New urban network and research hub unveiled

In addition to the regional hubs, the network will also establish an online Global Urban Water Hub © Dave Millet

A consortium of 14 academic institutions and key partners across the US aims to address the challenges that threaten urban water systems by forming the Urban Water Innovation Network (UWIN).
“The current fragmented approach to managing urban water is not sustainable. Water is one resource and must be managed based on the whole water cycle,” Mazdak Arabi, Associate Professor of Civil and Environmental Engineering at Colorado State University, who will serve as Director of UWIN, told The Source. “Our vision is to create an enduring research network for integrated water systems, and champions of innovation for water-sensitive urban design and resilient cities.”
The network will aim to create long-lasting products that will change the way water is managed and incorporated in urban planning, including a suite of sustainable urban water solutions; a blueprint for action; stronger community capacity to adapt; an online Global Urban Water Hub; and six regional urban water sustainability hubs.
The six hubs, all in the US, will include regions with varying eco-hydrologic and climatic regimes ranging from the coastal moist mid-latitude climates of the mid-Atlantic to the subtropical semi-arid deserts of the southwest. The regions also represent a wide spectrum of demographic, cultural, and policy settings.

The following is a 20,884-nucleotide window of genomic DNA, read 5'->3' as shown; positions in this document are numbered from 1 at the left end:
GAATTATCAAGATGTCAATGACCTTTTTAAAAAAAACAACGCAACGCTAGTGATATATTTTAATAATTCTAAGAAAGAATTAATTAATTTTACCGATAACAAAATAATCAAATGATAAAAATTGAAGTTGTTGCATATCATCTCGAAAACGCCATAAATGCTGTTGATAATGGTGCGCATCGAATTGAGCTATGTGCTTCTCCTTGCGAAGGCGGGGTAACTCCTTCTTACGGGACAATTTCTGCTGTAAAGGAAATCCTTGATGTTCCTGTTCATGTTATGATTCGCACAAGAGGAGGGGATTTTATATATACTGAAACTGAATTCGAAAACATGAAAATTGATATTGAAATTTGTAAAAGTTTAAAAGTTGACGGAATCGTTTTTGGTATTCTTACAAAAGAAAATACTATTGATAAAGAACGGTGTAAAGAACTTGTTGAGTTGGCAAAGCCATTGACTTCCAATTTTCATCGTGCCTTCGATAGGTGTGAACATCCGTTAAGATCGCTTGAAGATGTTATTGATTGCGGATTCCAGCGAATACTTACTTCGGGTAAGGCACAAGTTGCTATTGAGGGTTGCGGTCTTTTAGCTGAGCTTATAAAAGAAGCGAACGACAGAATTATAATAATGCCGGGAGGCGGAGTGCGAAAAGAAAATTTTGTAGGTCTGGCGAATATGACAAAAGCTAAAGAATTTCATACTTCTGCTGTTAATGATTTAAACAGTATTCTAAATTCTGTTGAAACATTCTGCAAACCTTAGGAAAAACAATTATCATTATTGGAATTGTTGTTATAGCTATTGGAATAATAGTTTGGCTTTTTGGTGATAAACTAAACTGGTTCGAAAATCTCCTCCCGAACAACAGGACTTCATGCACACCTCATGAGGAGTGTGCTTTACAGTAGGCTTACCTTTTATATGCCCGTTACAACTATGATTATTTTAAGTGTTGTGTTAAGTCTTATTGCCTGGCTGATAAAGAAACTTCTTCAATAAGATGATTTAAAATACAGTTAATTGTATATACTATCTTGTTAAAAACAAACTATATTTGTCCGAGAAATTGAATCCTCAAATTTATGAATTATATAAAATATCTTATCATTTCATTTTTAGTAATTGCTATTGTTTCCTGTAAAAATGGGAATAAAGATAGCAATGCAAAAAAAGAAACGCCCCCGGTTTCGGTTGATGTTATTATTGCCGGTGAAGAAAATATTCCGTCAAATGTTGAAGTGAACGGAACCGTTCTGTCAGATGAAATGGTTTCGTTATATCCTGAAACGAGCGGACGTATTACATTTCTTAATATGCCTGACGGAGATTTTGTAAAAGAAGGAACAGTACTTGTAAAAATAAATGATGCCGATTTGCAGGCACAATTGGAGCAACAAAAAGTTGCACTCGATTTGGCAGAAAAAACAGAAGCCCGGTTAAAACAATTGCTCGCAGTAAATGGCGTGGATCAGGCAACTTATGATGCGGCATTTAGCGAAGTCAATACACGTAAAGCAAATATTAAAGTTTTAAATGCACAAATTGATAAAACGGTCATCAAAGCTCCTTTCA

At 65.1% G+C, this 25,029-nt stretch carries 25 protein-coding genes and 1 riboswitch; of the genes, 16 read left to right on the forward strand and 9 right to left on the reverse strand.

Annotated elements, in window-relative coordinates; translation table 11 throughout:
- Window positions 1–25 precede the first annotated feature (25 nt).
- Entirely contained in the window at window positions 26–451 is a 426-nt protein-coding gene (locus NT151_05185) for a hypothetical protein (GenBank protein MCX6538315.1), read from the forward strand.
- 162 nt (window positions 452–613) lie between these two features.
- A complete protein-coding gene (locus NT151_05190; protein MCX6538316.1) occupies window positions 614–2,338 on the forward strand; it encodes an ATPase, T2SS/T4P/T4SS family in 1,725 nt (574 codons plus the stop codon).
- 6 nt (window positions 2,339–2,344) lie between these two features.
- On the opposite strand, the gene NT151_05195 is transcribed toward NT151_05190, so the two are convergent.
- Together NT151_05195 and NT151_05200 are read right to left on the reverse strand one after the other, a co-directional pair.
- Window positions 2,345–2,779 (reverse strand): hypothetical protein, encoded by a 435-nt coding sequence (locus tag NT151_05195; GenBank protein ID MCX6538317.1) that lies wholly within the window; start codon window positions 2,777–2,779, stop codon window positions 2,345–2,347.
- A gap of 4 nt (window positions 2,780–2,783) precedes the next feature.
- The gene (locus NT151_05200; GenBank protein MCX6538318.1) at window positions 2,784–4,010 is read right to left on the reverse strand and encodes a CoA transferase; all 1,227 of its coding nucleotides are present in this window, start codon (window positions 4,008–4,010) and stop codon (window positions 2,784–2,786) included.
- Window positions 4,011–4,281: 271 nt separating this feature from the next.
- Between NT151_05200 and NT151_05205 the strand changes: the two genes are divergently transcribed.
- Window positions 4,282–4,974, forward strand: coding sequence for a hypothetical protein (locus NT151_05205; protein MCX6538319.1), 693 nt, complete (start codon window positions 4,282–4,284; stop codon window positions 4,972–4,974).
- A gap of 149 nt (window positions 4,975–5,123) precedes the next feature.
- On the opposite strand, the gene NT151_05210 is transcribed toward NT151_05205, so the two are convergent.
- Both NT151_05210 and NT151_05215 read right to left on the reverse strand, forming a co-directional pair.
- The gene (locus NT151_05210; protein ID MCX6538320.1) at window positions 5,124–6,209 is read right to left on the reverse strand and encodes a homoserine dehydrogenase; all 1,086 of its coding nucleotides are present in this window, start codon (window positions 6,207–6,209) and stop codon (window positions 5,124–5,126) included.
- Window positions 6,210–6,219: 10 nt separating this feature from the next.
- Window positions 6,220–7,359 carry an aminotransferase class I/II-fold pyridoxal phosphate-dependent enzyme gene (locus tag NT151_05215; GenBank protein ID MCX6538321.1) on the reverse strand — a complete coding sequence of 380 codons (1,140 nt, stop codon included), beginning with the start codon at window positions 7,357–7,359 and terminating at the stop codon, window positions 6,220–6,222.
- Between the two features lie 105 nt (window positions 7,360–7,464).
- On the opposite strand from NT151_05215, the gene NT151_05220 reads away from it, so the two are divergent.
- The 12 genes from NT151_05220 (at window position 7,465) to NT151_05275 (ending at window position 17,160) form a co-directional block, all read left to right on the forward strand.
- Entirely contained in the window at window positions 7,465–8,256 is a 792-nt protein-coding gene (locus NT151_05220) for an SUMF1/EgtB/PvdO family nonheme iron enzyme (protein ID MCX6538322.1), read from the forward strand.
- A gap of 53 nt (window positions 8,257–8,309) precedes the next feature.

According to Arabi, such diversity will enable cross-site assessments that will facilitate the exploration of appropriate sustainable technological, socio-political, and management solutions across regions undergoing various development trajectories.
In addition to the regional hubs, the network will also establish an online Global Urban Water Hub that will provide the opportunity to engage the global water community. The network welcomes partnerships with stakeholder groups, non-profit organisations, businesses, and research institutions to establish hubs in other regions across the US and throughout the world.
The UWIN has already established partnerships with the National League of Cities and the Urban Sustainability Directors Network to link the network research, educational, and engagement activities with policymakers and city leaders across the US.
“Water as a service connects many other social and environmental issues in cities,” added Arabi. “Integration is not just across water sectors but should be pursued in terms of the Triple Bottom Line and co-benefits that water provides to other urban systems. The challenge certainly requires technological and infrastructure advancements, but also necessitates institutional and management solutions that foster integration.”